Just to recap my picks, I had projected the following order:
- Geoffrey Zakarian
- Robert Irvine
- Anne Burrell
- Marcus Samuelsson
- Michael Chiarello
- Alex Guarnaschelli
- Elizabeth Falkner
- Beau MacMillan
- Chuck Hughes
- Spike Mendelsohn
Needless to say, I am a little bit nervous now. The bottom three were Zakarian, Irvine, and Chiarello. Burrell got throttled for playing it too safe. Samuelsson got reamed out again for making too many dishes. And Guarnaschelli, who looked completely outmatched last week, sailed to the first place finish without a single negative comment by any of the judges. In fact, the top three were Falkner, Guarnaschelli, and Hughes. MacMillan still is kind of floating around, limping on his injured ankle - which is kind of a metaphor for his involvement in this whole show.
The battle was to take stadium food and reinvent it as Kitchen Stadium Food. (Ha, clever.) I thought the judging as a whole was a bit odd. Zakarian admitted that he doesn't have a freaking clue what constitutes ballpark food. So he just made this two ridonkulous dishes that were labeled by the judges, "The best food we've eaten in this entire competition." That earned him a seventh place finish. Meanwhile, Hughes tossed out this hoagie that was so messy and disorganized that they could barely eat it. Naturally, he came in second. The only intelligent rankings were Guarnaschelli first and Chiarello last.
The last place finish allowed viewers to finally see the reason why I can't stand Chiarello. He made some bizarre dish and topped it off with a raw egg yolk in a shell. The judges hated it and told him so. Then Alton Brown, being the snotty arrogant turd he is, went on to lecture Chiarello by holding up his egg and allowing the whites to drip off. "If you are going to use raw egg, you certainly need to make sure it doesn't look like this (whites drip off for effect). An inability to separate an egg is hardly characteristic of an Iron Chef." The camera cut to Chiarello. "You didn't like the egg, fine. Tell me and move on. No need to beat it into the ground." Now, don't get me wrong, I wish someone would punch Alton Brown in the mouth for his self- absorbed schtick. But that is what he does. That is why the Food Network put him in this position. Brown truly believes he is smarter and better than everyone else in the food universe. You need someone that delusional to stay tough as the host with these big shot chefs. If I was Chiarello, I would have bristled too. Then I would have calmly walked to the end of the table and slammed Brown's head and his ridiculous fedora into the plate of food. It is just that every single time they interviewed Chiarello, he was basically taking the stance that there is no way he should be in last place. There's a fine line between confidence and cockiness. All celebrity chefs are confident. Some are cocky. I can't stand those guys. Don't ask me to define it. Using the cop out the Supreme Court created, "I just know it when I see it."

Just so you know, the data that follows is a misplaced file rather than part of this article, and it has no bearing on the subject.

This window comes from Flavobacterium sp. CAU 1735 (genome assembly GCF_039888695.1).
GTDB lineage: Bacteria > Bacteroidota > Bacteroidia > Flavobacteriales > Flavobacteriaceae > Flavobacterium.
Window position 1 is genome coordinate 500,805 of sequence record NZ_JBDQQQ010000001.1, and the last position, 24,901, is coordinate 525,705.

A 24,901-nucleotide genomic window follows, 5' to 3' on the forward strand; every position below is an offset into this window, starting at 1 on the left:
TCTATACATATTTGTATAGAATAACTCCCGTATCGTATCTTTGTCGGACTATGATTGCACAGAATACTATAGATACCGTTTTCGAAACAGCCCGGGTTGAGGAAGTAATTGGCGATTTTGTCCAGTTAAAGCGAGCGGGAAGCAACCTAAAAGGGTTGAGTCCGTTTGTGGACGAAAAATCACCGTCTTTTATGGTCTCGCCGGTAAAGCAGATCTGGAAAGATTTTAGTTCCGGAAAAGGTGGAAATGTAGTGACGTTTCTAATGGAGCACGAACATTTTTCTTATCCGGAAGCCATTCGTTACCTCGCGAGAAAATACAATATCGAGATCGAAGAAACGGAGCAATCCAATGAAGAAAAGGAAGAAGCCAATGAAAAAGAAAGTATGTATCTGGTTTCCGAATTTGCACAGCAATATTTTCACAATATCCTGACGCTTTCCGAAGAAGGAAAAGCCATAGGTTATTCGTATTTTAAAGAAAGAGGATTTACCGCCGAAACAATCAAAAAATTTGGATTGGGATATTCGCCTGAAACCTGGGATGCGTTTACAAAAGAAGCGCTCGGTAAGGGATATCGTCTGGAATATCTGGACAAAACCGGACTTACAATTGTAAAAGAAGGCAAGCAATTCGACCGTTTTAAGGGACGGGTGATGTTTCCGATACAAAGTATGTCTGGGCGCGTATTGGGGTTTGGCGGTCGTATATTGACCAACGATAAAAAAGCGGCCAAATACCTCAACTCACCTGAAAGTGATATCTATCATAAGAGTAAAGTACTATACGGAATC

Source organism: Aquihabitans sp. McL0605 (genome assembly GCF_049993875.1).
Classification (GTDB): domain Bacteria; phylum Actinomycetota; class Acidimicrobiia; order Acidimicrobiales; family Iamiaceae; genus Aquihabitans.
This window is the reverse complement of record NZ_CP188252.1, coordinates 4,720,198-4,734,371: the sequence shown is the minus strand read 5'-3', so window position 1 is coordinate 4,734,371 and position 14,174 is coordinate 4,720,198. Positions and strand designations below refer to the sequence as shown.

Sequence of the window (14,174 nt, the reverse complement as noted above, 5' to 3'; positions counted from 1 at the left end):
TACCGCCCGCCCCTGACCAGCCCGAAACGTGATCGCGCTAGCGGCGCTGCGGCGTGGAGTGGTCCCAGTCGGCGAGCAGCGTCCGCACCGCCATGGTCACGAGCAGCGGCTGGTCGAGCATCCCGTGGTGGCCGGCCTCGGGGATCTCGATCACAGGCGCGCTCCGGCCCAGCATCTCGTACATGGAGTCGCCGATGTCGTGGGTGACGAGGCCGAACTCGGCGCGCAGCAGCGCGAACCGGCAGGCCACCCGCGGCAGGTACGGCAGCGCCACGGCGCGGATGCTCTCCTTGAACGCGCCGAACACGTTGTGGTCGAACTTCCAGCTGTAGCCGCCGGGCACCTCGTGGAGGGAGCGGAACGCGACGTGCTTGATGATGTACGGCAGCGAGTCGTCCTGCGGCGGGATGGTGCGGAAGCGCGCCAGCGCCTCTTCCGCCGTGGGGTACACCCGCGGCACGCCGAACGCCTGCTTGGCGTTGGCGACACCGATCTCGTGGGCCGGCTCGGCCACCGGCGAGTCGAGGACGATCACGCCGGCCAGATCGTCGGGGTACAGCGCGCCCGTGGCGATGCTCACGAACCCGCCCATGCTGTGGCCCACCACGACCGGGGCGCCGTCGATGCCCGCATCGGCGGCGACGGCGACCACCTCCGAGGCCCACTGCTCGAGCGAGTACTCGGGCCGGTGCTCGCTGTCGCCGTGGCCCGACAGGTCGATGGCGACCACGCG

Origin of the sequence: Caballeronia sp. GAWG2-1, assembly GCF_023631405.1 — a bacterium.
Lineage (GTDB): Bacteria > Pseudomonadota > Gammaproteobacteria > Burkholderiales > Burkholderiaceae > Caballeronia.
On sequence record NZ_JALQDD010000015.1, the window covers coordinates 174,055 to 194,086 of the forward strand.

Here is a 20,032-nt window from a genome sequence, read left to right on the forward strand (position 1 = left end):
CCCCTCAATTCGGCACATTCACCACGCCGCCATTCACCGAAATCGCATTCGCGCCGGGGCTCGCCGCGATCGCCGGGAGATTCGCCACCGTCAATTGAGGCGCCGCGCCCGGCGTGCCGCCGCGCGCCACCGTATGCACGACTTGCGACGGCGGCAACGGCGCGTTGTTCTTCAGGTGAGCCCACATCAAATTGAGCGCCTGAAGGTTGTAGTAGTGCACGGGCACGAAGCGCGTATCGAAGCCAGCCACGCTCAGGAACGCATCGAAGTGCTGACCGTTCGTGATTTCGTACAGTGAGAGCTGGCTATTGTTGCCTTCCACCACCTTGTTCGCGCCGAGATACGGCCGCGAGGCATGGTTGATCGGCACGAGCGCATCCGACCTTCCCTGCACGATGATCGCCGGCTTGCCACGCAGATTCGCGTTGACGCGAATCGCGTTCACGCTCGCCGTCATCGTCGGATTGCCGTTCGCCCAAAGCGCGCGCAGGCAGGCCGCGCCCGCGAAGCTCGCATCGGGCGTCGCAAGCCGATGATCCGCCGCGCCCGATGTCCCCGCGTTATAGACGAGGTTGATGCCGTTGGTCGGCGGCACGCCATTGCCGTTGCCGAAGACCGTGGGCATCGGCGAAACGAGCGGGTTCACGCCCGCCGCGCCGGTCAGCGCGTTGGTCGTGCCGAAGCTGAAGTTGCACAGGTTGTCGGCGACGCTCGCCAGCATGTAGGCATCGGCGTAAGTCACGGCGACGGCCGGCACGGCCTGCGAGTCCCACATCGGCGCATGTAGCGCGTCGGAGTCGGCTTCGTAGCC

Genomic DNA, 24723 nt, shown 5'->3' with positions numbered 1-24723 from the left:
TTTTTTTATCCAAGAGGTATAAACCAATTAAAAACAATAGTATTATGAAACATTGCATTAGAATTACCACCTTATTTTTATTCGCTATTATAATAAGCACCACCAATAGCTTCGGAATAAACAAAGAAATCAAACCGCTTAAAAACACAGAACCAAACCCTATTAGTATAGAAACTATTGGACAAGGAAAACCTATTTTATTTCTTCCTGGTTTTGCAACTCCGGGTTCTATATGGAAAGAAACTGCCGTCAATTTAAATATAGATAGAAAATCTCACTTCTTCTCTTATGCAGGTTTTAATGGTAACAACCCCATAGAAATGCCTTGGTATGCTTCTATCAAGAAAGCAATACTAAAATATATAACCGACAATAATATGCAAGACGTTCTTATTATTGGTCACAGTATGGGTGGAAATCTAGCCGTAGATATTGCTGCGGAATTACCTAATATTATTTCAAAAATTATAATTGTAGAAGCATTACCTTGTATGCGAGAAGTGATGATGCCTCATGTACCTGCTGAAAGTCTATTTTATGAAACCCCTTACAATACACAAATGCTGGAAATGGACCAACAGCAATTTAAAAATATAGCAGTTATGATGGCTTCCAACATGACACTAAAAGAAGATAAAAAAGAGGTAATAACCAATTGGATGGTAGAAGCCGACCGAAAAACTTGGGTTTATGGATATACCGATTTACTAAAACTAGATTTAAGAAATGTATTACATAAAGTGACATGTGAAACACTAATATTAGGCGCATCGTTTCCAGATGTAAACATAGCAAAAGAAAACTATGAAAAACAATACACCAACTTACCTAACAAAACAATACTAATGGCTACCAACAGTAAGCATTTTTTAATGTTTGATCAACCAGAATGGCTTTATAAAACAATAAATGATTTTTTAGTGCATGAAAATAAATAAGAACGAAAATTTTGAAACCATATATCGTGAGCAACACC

Anyway, the final showdown between the bottom two was Irvine and Chiarello. They had to use peanuts and had thirty minutes to create a dish to highlight this. Apparently this is is extremely difficult since all of the chefs had their eyes bug out like in a Looney Tune cartoon. Irvine came up with a fish dish - halibut crusted with peanuts on a peanut hummus with a peanut sauce and sauteed vegetables. It looked awesome - like something he has pulled out of thin air numerous times on Dinner Impossible. This is exactly why I expected him to win. He has made a career out of this kind of stuff.
Chiarello decided to make a fettucini with peanut pesto, along with a side tomato salad. Take a second and read that again. He made a fettucini with peanut pesto. No, he didn't crack open a box of Ronzoni. He freaking MADE PASTA. In thirty minutes. That means he made it from scratch. The other chefs were just stunned. Just about every single one of them said they couldn't believe he was making pasta. In thirty minutes. This was the moment when I knew Irvine was going home. You can't compete with that. Chiarello didn't even blink about the concept of pulling it off either. He broke down the time and just did it. He deep fried the peanuts (What?!?) and then used them instead of pine nuts in the pesto. Then he tossed that with his HOMEMADE PASTA. (I still am thrown off by this.) Wham.